Kids in the FIRST program have an awesome cheerleader, the super talented Will.i.am, of the pop group Black Eyed Peas. Will.i.am is a passionate promoter of science and technology education. He paid for and produced the i.am.FIRST program televised on ABC in the United States. He understands that the valuable the hands-on science and technical experience gained from building a robot can give kids a leg up on a better future. He rocks and rules.

Pwned….by science!

Image: My L'il Pwny by KeyzerSoze on DeviantArt

A couple of weeks ago 18-y.o. Stephen Thomas uploaded a video of his high school physics presentation to YouTube and it went viral. He’s taken his favorite show, My Little Pony, and with his knowledge of physics determined whether some of the ponies’ adventures and misadventures were possible. He did a pretty good job.

Even though Stephen Thomas debunked the Sonic Rainboom *whimper*, One Giant Leap of Awesome names him an

Great Book: Flatland

Flatland: A Romance of Many Dimensions by Edwin A. Abbott

Published in 1884, Edwin Abott Abbott’s Flatland is a hilarious romp through a rigidly structured two-dimensional society populated by lines and other geometrical shapes. The storyline is built with a sublime, intuitive exploration of the mathematical concepts of the first through third dimensions.  In the end, along with the characters, we are invited to conceptually grasp beyond those first three dimensions.

Carl Sagan gives the best explanation of Flatland in this clip from his classic series, Cosmos.

Exploring Magnetic Fields

At explainthatstuff.com there is a great explanation of magnetism and magnetic fields for kids by Chris Woodford. If you read that first you will get more out of this post. At the bottom of this post I’ve included a link to a more advanced video on magnetic fields from khanacademy.org for those who want a more detailed explanation.

Now let’s play…

Let’s explore the magnetic field or region of space around magnets in which the magnetic force occurs to get some insight into what it is like and how it works. Most of the time magnetic fields are invisible to our eyes. The demonstrations in the following videos help us to see the lines and curves of force of magnetic fields around different types of magnets.

First is this video from funlearners channel on YouTube:

Here we can see some slices through the magnetic field with all of the little compass pointers on the plexiglass lining up. Plus we can see that the magnetic field changes shape with the two differently shaped magnets. You really get a sense of the 3-D shape of the field when the bar magnet is in the middle and the man spins the viewer.

Here is a 3-D magnetic field viewer by wbeaty that you can make yourself:

Easy peasy! Try not to touch the steel wool slivers that you cut off too much. Instead of picking them up with your fingers just cut them over a sheet paper and then pour them into the bottle down the crease of the paper folded in two. Also, rinse your fingers after working with the steel wool to avoid nasty metal slivers in your skin or eyes.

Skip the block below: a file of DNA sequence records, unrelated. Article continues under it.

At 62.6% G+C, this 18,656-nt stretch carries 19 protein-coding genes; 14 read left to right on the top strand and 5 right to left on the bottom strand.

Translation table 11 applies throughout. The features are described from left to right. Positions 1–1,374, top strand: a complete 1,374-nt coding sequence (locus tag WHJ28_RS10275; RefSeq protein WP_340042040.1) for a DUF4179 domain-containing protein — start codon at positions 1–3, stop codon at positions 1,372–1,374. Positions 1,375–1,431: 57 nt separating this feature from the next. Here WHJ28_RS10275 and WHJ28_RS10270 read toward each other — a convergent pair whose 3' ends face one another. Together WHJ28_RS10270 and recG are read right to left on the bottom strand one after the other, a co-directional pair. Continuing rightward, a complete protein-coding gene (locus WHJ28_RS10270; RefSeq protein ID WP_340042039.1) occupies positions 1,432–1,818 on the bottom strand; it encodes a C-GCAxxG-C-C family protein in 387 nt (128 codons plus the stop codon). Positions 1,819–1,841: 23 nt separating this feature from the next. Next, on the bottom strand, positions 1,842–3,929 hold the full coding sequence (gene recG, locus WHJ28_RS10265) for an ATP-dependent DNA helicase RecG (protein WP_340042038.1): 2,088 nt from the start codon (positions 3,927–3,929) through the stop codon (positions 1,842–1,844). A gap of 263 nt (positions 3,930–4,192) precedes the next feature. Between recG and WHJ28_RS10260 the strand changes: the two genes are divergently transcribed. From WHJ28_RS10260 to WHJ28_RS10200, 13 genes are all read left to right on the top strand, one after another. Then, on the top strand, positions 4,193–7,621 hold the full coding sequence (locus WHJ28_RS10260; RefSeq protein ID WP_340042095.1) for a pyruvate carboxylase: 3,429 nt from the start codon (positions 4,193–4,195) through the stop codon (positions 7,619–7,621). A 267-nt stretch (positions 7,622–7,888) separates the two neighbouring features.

Experiment with your 3-D magnetic field viewer using one, two or more magnets. Try different shapes and types of magnets to see if and how the fields differ. Carry your viewer around the house and see if you can spot a hidden magnetic field. Then try to figure out what is causing it.

This video from KJMagneticsProducts is what happens when you stick a powerful magnet into magnetic paint:

That magnet is going to be hard to get clean again. That paint is wet, but the particles of iron pile up on each other in the shape of the lines and curves of the magnetic field until it looks solid. There are many videos on the internet showing ferrofluids, which are liquids that become strongly magnetized by a magnetic field. Ferrofluids display the beautiful geometries and movement of magnetic fields. We will revisit ferrofluids in a future post on OGLoA. Until then, go look them up. You won’t be sorry!

For the older kids, if you have an old-style computer monitor just lying around, research how it can be made into a magnetic field viewer. Get permission from your parents first!  Here is a great one featured in this video by YoungTesla:

Move over LavaLite, we’re going to make one for parties! YoungTesla has three magnet/computer monitor experiments on his YouTube channel and lots more. Check it out.

As promised here is more on magnets and magnetic fields from KhanAcademy.org:

Introduction to Magnetism

Khan Academy is a wonderful web site for self-study or to use as another source of information when you are stuck on a topic in your school work.

Joanne Loves Science

This is Joanne Manaster. She is a scientist who studies cell biology. She also likes to share her love of science with everyone especially kids. She does this through her website, joannelovesscience.com Go check it out! There is so much fun science there including reviews about science books, science videos, and science web links.

Our favorite part of Joanne Manaster’s site is Gummi Bear Science. She has done a series of videos in her laboratory where she dramatically experiments on the protein and sugar in the Gummi bears.

If you can stomach watching cute, delicious, little Gummi bears get frozen, shrunken, shattered, bloated, decapitated, and pureed by sound waves you will learn a lot!

Our 11-y.o. editor-in-chief thinks the Gummi bear videos are radical. She has no pity. No heart.

Oh, the gummanity!!

Digested in a lab flask! What a waste!

If you are a sick puppy and want to see more Gummi murrderrr, Joanne Manaster has a couple of other videos here.